April 29, 2021

WASHINGTON — In a new comment submission, global tech trade association ITI led a coalition of procurement-focused industry associations in expressing support for the Biden Administration’s efforts to ensure the security and resiliency of U.S. supply chains. The coalition urged the U.S. Department of Defense (DoD) to prioritize multilateralism and collaboration with U.S. allies when developing supply chain policies for strategic and critical materials. By doing so, DoD can avoid negative unintended consequences that could hamper the United States’ global economic competitiveness.

The comments were submitted by the Council of Defense and Space Industry Associations (CODSIA) in response to DoD’s request for comments on the Executive Order, America’s Supply Chains.

“We strongly urge DoD officials to advocate for, and help develop, policies regarding strategic and critical materials supply chains that emphasize multilateralism and collaboration with U.S. allies and partners, and that leverage pre-existing standards and best practices,” the group wrote. “We have strong concerns that without due consideration and careful policy development, there could be negative unintended consequences that add significant compliance costs and resource burdens on companies; disrupting or dismantling legacy supply chains in order to achieve acceptable supply chain security may result in considerable up-front and sustainment costs, and U.S. government policy development in this area must account for those potential effects.”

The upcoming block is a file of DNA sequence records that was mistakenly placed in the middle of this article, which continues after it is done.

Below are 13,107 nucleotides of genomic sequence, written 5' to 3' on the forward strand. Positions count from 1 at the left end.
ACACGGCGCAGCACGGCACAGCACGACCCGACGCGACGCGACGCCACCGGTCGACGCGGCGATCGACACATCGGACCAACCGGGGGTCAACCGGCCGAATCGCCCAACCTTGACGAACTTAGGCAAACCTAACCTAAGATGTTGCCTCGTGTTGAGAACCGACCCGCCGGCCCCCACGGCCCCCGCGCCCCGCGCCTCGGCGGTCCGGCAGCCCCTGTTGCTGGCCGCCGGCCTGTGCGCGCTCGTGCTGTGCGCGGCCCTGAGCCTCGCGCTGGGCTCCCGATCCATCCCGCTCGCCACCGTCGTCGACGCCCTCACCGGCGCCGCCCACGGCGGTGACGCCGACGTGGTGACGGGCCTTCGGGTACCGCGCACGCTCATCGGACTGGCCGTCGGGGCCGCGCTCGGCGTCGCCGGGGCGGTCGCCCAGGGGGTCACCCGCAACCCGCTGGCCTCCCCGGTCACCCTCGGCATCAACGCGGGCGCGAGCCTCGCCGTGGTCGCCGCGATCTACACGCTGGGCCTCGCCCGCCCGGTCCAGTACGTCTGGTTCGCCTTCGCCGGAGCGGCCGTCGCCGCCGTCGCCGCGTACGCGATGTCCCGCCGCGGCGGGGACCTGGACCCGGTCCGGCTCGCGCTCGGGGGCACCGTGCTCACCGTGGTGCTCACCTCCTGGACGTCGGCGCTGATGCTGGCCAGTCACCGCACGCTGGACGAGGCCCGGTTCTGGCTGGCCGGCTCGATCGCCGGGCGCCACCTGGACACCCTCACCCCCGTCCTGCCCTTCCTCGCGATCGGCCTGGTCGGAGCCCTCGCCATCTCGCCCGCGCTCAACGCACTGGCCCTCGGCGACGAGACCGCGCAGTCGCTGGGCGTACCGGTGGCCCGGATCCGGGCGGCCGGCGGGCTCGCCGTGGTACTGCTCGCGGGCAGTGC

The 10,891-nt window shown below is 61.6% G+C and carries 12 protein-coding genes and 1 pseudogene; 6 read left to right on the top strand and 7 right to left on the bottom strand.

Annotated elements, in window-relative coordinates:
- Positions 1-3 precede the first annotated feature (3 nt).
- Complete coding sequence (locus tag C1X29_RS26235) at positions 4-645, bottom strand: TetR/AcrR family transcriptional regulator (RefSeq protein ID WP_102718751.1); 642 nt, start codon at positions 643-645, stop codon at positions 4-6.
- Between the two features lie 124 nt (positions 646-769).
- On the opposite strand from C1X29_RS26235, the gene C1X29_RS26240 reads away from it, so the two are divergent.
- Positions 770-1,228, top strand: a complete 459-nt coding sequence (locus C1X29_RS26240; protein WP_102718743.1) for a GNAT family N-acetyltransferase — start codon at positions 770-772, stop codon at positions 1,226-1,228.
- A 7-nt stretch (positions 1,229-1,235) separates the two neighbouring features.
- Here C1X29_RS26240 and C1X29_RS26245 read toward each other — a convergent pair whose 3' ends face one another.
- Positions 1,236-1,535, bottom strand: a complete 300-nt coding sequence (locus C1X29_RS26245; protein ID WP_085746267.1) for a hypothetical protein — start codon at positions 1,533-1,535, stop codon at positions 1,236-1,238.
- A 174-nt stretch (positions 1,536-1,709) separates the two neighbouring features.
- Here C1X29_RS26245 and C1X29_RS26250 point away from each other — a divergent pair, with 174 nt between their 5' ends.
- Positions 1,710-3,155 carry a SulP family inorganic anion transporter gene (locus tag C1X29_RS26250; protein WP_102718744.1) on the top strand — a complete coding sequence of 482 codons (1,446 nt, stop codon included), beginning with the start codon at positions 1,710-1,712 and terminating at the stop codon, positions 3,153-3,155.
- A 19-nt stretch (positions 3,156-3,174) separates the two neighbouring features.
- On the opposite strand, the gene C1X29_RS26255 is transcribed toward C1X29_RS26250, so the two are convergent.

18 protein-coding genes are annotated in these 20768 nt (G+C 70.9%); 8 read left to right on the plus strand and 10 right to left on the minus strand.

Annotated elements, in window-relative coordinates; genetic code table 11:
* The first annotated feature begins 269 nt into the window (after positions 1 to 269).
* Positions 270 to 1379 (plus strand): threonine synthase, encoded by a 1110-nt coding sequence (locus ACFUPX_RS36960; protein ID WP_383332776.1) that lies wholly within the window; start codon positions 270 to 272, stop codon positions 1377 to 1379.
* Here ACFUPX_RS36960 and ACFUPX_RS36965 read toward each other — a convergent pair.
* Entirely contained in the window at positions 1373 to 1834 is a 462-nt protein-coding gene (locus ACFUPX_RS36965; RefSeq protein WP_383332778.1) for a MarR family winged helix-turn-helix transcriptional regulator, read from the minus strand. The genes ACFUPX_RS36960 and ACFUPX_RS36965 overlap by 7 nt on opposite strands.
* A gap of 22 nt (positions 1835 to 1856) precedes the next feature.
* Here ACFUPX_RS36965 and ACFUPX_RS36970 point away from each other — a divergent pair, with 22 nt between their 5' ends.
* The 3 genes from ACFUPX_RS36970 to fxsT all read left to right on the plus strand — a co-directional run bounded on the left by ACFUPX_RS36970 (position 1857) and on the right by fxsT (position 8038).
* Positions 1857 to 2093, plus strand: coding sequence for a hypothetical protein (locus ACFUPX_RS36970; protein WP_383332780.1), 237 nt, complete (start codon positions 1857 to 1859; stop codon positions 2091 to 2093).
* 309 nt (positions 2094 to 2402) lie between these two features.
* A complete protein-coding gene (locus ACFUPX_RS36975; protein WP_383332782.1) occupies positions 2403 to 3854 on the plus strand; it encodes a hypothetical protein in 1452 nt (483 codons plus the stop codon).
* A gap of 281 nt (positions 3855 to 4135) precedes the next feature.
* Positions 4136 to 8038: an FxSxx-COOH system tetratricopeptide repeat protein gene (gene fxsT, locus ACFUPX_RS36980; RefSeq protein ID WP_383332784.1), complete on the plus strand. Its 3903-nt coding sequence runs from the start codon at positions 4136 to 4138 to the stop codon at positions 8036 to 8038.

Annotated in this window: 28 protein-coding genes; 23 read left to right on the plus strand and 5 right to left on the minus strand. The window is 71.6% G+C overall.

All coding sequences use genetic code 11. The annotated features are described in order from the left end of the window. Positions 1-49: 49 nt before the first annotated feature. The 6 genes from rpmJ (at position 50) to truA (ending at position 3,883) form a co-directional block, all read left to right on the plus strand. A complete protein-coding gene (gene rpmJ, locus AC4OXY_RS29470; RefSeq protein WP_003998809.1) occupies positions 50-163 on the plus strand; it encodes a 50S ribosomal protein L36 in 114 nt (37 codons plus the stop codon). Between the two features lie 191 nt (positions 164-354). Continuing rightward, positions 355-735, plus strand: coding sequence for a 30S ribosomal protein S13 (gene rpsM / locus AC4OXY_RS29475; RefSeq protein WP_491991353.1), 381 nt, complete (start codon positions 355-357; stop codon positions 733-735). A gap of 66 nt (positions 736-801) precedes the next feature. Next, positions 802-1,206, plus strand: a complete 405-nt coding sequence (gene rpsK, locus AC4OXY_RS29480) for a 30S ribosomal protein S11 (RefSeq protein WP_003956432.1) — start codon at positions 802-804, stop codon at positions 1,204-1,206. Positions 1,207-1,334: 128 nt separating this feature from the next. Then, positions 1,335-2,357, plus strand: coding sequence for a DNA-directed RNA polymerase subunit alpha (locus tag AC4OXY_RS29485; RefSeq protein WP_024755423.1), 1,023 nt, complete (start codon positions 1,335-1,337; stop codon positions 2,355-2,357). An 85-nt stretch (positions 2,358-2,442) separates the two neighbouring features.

In the comments, the group of associations specifically called on DoD to:

  • Work with allied/partner economies (especially those in the Asia-Pacific region like South Korea, Taiwan, and Japan) to strengthen diplomatic ties, reduce market access barriers, and diversify supply chains.

  • Leverage existing standards and best practices that promote responsible behavior for considerations like environmental impact, forced labor, and chemical management.

  • Prioritize building and maintaining the U.S. domestic workforce by investing in STEM education and updating the H-1B and H-2B visa programs to allow companies to address their labor shortages.

  • Expand existing diplomatic efforts and maintain U.S. leadership on sourcing transparency and the need to cease human rights abuses associated with the strategic and critical materials supply chain.

  • Incentivize industry participation in responsible sourcing initiatives as well as maintain a voluntary reporting mechanism for sharing traceability, environmental, and labor information with the federal government.

  • Facilitate long term R&D investments to reimagine a more sustainable and secure critical materials supply chain by evaluating current stockpiles of U.S. critical materials, investing in supply chain illumination, and leveraging cooperative programs.

You can read the full comments here.

Public Policy Tags: Public Sector